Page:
Almost 6 million Americans suffer from panic disorder, incapacitating anxiety attacks that, for the most part, strike out of the blue. For decades, doctors have believed the disorder to be a psychological ailment, an overreaction to stress or a forgotten past event. However, recent research indicates that panic disorder may not be a disease of the mind, but rather a disease of the body, an inherited abnormality of brain chemistry. And there are drugs that appear to be effective against the attacks for many victims.In a panic attack, adrenaline is released into your bloodstream. A message of fear sends a signal to the adrenal glands that there is an emergency. The adrenal glands are pea-sized organs that sit on top of your kidneys. They are filled with adrenaline that, when released into your body, gives you heightened abilities to respond to emergency situations. We all experience a response like that when were faced with a dangerous situation. Thats natural and normal. But panic disorder comes usually with no warning and for no apparent reason. People with it suffer a wide range of symptoms, including breathlessness, palpitations, chest pains, choking sensations, dizziness and feelings of unreality, tingling of the hands or feet, hot and cold flashes, sweating, faintness, trembling, and strong fears of dying, of going crazy, or doing something uncontrollable.
Because the symptoms are so diverse, the condition has gone under many names: anxiety hysteria, anxiety neurosis, phobic anxiety state, hyperventilation syndrome, and atypical depression, among others. Panic disorder almost always develops in the late teens or early twenties and tends to run in families. About four out of five sufferers are women. Unless its treated it can last a lifetime and increase in intensity and frequency as its victims age. For example, as those sufferers who have a fear of leaving the house (agoraphobia) get older, the fear increases and the senior may become completely housebound.
Psychotherapy has been useful in treating panic disorder. Minor tranquilizers too, and in complex cases, anti-depressant and anti-psychotic drugs may also work. Reducing panic attacks through medication improves the chances of subsequent treatment like behavior therapy.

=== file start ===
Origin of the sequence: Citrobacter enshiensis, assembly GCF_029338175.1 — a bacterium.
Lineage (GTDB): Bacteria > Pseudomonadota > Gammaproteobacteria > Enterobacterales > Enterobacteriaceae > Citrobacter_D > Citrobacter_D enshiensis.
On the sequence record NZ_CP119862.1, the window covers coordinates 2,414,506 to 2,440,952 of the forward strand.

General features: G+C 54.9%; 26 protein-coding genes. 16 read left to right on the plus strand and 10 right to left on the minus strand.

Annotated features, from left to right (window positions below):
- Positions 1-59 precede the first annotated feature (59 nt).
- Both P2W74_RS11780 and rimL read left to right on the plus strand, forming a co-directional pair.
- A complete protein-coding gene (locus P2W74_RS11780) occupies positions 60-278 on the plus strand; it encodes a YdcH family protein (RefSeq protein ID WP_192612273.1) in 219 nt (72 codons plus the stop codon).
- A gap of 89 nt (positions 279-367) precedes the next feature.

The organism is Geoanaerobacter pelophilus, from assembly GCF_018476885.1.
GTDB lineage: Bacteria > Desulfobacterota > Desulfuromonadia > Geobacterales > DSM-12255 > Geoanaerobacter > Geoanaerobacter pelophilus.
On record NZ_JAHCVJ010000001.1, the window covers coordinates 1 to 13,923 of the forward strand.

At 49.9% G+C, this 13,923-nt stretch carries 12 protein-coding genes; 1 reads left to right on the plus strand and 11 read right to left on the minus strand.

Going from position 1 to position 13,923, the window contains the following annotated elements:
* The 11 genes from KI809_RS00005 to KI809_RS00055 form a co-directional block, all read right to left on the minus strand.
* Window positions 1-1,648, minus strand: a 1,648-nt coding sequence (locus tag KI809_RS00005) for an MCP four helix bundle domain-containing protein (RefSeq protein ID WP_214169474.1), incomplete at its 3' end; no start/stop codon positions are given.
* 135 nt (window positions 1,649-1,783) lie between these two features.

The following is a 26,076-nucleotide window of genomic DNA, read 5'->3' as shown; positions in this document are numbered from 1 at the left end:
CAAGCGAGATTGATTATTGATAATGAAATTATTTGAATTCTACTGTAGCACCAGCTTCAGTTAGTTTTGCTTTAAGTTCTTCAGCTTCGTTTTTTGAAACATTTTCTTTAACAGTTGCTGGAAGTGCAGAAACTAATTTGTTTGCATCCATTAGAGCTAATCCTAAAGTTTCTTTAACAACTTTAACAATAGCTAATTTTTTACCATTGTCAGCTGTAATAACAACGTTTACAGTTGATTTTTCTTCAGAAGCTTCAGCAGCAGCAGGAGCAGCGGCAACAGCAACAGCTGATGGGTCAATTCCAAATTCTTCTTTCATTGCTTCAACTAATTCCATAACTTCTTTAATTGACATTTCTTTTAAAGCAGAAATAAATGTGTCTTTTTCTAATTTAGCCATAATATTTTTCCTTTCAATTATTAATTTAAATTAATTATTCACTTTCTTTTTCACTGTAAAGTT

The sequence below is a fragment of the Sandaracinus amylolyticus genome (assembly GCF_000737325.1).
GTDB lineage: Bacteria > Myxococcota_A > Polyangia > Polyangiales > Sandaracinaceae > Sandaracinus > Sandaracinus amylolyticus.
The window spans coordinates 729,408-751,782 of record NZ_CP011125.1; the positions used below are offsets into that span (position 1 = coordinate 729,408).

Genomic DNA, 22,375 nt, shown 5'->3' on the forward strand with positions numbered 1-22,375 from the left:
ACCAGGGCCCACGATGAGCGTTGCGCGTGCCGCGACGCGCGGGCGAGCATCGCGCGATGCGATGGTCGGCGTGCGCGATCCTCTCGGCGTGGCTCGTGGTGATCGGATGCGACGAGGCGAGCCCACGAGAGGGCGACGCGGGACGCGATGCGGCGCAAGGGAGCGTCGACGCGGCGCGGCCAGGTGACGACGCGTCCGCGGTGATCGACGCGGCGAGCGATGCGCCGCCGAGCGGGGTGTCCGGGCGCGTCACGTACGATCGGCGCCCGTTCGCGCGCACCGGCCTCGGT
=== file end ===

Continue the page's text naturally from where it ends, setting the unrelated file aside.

OTHER WAYS TO DEAL WITH PANIC ATTACKS
Learn and Practice Relaxation Techniques:
For example, fear of driving or riding an elevator, is fed by anxiety. By learning and practicing relaxation techniques, you will be able to reduce the level of your anxiety and panic attacks. You may even be able to defuse an attack in the making. Relax by taking slow, deep, complete breaths. Calm yourself by remembering that you are only having a panic attack and that nothing more serious is happening to you. Breathing slowly and deeply will relax your body, which is the first step to reversing the release of adrenaline.
Keep Stress in Check: Try to koeep stress to a minimum. Stress and anxiety seem to go hand in hand - increase one and the other will follow. Learn and Practice Systematic Desensitization: Systematic desensitization usually starts with imagining yourself in a progression of fearful situations and using relaxation strategies that compete with anxiety. Once you can successfully manage your anxiety while imagining fearful events, you can use the technique in real life situations. The goal of the process is to become gradually desensitized to the triggers that are causing your distress.By all means, speak with your doctor about your panic attacks. Your physician may recommend you visit a specialist who may prescribe medications and offer coping skills. Remember, you can free yourself from crippling anxiety no matter how long it has been with you. Theres no need to take fear for granted.Robin Westen is ThirdAges medical reporter. Check for her daily updates. She is the author of Relationship Repair.See what others have to say about this story or leave a comment of your own.
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